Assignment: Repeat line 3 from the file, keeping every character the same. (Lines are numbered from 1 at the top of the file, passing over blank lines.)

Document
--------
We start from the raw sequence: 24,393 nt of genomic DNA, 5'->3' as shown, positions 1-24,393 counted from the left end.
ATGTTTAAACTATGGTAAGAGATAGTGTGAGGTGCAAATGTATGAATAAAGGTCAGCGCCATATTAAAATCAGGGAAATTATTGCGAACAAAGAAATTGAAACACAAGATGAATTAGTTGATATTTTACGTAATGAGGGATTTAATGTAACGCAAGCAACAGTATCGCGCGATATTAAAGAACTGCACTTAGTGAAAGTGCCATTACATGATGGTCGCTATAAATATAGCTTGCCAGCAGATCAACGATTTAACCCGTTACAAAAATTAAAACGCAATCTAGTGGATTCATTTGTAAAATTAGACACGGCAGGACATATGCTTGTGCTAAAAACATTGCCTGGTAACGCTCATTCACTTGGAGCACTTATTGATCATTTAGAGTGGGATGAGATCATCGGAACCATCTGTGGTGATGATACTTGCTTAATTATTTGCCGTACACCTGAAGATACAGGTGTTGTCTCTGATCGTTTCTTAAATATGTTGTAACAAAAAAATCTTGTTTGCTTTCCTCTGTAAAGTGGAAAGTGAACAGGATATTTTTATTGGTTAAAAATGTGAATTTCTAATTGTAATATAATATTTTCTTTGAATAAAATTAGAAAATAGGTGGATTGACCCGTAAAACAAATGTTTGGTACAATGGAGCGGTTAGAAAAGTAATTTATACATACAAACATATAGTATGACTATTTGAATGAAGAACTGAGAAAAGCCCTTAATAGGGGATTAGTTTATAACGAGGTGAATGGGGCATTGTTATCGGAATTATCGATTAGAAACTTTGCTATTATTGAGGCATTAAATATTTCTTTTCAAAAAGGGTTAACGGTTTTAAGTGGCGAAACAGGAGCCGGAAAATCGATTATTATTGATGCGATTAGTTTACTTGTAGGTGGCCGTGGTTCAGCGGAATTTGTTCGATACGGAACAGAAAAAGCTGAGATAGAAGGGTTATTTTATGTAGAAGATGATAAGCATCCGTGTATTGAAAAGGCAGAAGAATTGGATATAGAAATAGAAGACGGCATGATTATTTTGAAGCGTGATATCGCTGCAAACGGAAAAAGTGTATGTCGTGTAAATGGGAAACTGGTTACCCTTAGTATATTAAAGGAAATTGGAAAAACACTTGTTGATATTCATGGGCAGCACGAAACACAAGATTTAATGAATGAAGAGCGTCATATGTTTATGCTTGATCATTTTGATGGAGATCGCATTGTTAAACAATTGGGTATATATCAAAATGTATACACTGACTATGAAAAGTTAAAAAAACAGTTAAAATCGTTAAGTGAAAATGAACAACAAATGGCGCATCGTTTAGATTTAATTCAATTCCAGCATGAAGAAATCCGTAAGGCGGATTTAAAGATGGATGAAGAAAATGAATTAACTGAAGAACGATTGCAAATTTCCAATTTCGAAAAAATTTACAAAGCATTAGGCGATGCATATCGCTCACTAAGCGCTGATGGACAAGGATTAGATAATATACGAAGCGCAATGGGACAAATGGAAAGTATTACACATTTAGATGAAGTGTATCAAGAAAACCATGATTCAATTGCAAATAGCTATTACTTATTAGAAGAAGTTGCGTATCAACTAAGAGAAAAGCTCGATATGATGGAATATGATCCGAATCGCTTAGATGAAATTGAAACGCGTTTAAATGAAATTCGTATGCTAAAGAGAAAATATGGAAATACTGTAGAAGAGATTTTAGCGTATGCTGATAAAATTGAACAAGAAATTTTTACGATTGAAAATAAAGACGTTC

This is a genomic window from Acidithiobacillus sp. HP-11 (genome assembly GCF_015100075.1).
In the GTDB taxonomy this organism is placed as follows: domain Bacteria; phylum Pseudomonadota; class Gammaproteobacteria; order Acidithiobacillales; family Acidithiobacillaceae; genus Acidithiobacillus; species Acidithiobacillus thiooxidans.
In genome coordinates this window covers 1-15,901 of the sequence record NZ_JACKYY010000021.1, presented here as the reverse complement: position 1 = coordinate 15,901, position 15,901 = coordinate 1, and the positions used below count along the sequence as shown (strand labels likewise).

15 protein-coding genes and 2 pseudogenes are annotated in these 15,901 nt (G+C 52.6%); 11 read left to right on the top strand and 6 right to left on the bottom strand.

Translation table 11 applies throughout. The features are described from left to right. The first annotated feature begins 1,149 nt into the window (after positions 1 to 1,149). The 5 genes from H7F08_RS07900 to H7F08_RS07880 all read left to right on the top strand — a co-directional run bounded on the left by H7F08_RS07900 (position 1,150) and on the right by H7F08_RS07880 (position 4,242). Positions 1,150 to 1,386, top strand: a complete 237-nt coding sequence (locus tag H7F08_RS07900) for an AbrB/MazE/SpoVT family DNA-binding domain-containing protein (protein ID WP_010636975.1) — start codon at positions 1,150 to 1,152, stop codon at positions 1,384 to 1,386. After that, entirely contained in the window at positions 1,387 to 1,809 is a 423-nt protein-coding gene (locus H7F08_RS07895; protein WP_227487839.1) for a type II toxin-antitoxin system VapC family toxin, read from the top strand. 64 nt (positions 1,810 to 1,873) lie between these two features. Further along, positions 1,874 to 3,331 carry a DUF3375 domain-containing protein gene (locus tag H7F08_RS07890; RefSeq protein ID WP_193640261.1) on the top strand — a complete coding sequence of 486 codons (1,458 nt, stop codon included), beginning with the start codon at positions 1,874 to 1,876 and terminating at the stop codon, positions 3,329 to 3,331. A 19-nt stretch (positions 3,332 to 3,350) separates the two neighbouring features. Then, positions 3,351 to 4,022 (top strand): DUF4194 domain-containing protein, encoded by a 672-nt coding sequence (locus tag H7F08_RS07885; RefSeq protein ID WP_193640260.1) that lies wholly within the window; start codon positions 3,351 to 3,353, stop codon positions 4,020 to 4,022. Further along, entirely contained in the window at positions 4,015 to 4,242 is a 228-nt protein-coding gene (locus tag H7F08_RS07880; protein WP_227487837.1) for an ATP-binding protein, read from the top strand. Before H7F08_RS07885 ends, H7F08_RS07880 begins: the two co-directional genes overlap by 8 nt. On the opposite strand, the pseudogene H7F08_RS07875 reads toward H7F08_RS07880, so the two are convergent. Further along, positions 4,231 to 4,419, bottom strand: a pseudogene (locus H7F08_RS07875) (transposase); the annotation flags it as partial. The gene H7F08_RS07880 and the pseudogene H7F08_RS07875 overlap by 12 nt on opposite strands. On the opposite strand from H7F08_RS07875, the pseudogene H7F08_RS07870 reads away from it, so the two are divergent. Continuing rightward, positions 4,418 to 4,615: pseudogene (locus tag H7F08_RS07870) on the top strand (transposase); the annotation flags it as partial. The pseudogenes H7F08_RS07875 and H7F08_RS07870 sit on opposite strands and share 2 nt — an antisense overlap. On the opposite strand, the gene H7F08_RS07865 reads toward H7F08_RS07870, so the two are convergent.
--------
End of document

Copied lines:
This is a genomic window from Acidithiobacillus sp. HP-11 (genome assembly GCF_015100075.1).